Railroad History in Philadelphia

Philadelphia has been a historically major city for railroading. Big railroads have been headquartered here, and thousands of locomotives once wore builder’s plates that read “Baldwin Locomotive Works, Philadelphia, PA.” Here, read some basic info about most of the big railroads that were in or currently are in Philadelphia.

Pennsylvania Railroad:

It was headquartered here until its merger with the New York Central in 1968. It was one of the largest railroads in the Northeast, and once stretched 10,512 miles. It once was the largest publicly traded corporation in the world, employed more people than the U.S. Government, paid dividends regularly for over 100 years, and still holds the record for consecutive dividend payments.


Penn Central:

The PRR was merged with the New Haven and the New York Central railroads to form the Penn Central railroad. Since these other railroads were bankrupt or losing money, they basically just became a larger bankrupt, money-losing railroad that suffered because of deferred maintenance. (The other railroads didn’t perform much maintenance because it was costly.) It was later merged into Conrail, and was the last railroad in Philadelphia to provide Philadelphia with freight & passenger service, as Septa and Amtrak do not carry freight.


Conrail was formed in the mid-70’s to fix the ailing Northeastern railroad network. It was partially funded by the government so that it could get the railroad business in the Northeast up and running again after the business losses and poor maintenance of the earlier decades. It was composed of the Lehigh Valley railroad, the Reading railroad, the Penn Central, the Lehigh & Hudson River railroad, the Pennsylvania-Reading Seashore Lines, the Central Railroad of New Jersey, and the Erie-Lackawanna railroad. It was later split between CSX and Norfolk Southern, and it was the last big Northeast railroad headquartered in Philadelphia.


Septa & Amtrak

Amtrak was founded in 1971 to take the responsibility of passenger service off of railroads, which were losing money due to those trains. Amtrak was and still is operated by the government At first, Amtrak operated with a ragtag collection of passenger locomotives and cars that the other railroads used to own. Eventually, Amtrak was able to purchase new locomotives and cars. Amtrak’s stop in Philadelphia is in the famous 30th St. Station on the Northeast Corridor. Septa was founded in 1965, and was contracted out by Conrail, Reading, and Penn Central to operate commuter services. It later operated services own it’s own, starting January 1, 1983.



Reading Company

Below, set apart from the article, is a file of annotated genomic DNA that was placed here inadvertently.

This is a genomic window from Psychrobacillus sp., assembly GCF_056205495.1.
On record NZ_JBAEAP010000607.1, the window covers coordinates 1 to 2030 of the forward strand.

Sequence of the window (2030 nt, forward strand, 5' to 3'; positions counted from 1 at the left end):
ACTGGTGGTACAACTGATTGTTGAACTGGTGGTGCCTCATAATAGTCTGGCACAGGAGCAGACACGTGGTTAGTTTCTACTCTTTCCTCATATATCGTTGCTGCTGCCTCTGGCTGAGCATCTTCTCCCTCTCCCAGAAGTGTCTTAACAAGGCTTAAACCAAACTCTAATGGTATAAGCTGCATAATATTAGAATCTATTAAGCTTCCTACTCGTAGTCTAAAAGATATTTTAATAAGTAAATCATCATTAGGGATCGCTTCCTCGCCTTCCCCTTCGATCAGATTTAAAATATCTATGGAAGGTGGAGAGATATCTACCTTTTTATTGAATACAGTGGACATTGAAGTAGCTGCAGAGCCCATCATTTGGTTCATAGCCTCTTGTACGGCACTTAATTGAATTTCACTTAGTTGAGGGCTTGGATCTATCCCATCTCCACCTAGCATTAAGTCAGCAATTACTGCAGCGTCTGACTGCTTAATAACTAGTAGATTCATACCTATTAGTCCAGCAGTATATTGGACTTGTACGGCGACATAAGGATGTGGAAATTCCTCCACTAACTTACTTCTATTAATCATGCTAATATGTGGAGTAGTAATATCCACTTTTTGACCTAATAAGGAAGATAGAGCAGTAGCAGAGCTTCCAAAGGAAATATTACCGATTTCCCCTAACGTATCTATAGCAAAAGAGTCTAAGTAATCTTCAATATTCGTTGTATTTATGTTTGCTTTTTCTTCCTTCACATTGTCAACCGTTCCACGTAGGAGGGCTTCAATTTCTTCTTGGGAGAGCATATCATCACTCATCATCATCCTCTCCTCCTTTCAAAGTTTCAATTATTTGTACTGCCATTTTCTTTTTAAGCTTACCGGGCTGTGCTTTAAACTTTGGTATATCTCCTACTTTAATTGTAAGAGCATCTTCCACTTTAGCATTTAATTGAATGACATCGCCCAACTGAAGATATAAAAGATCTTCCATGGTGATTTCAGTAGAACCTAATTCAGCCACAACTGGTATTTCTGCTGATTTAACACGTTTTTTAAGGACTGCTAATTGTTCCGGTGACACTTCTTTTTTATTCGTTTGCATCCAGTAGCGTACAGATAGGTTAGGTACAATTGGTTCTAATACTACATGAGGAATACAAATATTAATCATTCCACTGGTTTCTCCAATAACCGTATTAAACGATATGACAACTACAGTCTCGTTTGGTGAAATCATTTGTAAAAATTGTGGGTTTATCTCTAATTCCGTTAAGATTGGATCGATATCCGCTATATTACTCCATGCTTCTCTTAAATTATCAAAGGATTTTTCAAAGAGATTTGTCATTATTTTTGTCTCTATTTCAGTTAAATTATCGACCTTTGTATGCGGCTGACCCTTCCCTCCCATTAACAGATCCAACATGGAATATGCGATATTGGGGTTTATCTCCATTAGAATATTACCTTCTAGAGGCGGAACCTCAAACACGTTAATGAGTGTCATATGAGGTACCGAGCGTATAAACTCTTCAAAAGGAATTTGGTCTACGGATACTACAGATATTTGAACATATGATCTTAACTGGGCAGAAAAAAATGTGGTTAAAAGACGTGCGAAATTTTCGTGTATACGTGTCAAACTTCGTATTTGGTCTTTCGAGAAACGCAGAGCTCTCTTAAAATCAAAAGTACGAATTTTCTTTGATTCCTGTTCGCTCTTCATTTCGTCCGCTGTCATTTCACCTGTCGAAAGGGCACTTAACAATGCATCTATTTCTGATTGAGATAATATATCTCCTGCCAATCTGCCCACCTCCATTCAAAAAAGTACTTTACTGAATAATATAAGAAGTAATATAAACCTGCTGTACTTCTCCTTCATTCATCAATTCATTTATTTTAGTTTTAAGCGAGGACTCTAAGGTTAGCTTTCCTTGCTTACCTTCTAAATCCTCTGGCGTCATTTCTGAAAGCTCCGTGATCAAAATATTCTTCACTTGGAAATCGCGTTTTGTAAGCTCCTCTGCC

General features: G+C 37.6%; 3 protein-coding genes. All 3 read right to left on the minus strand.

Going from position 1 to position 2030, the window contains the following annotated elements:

In 1924 the Reading Company was made from several other railroads, mostly the Philadelphia & Reading railroad.  It operated a branch to Reading Terminal, which is still in place but abandoned. It is slated to become a park much like the High Line in New York City.


Norfolk Southern

It was formed in 1982 by the merger of the Norfolk & Western Railroad and the Southern Railroad. It later inherited half of Conrail’s operations. It has “trackage rights” on the Northeast Corridor in addition to operating several lines and yards going to different places outside Philadelphia.


CSX Transportation

CSX was formed by the merger of the Family Lines (made of the Seaboard Coast Line and Louisville & Nashville railroads) and the Chessie System. The Chessie System was a holding company operating the Chesapeake & Ohio, the Baltimore & Ohio, and the Western Maryland railroads. These railroads were never actually merged together in the Chessie system, however, they were mainly operated as one.



Conrail Shared Assets Operations

This railroad has no engines of its own, and uses CSX and NS power to operate. It came about as a way to fairly operated ex-CR lines in places where there would be too much competition. Other places of operation include South Jersey and Detroit.

(No logo)

East Penn Railway

This small line operates only a few miles in Philadelphia. It leases NS’s Venice Island Industrial Track, which is to serve the paper mill in Manayunk. This branch is notable for the steep grades it has. It connects to the NS Falls Yard which is near where the Twin Bridges cross the Schuylkill River.

(No logo, it only has the railroad name on its engines.)

Railroads helped build the nation and today they are a major method of transportation for larger industries. Philadelphia has a very interesting and diverse railroad scene, and I hope that I was able to give you some information on it.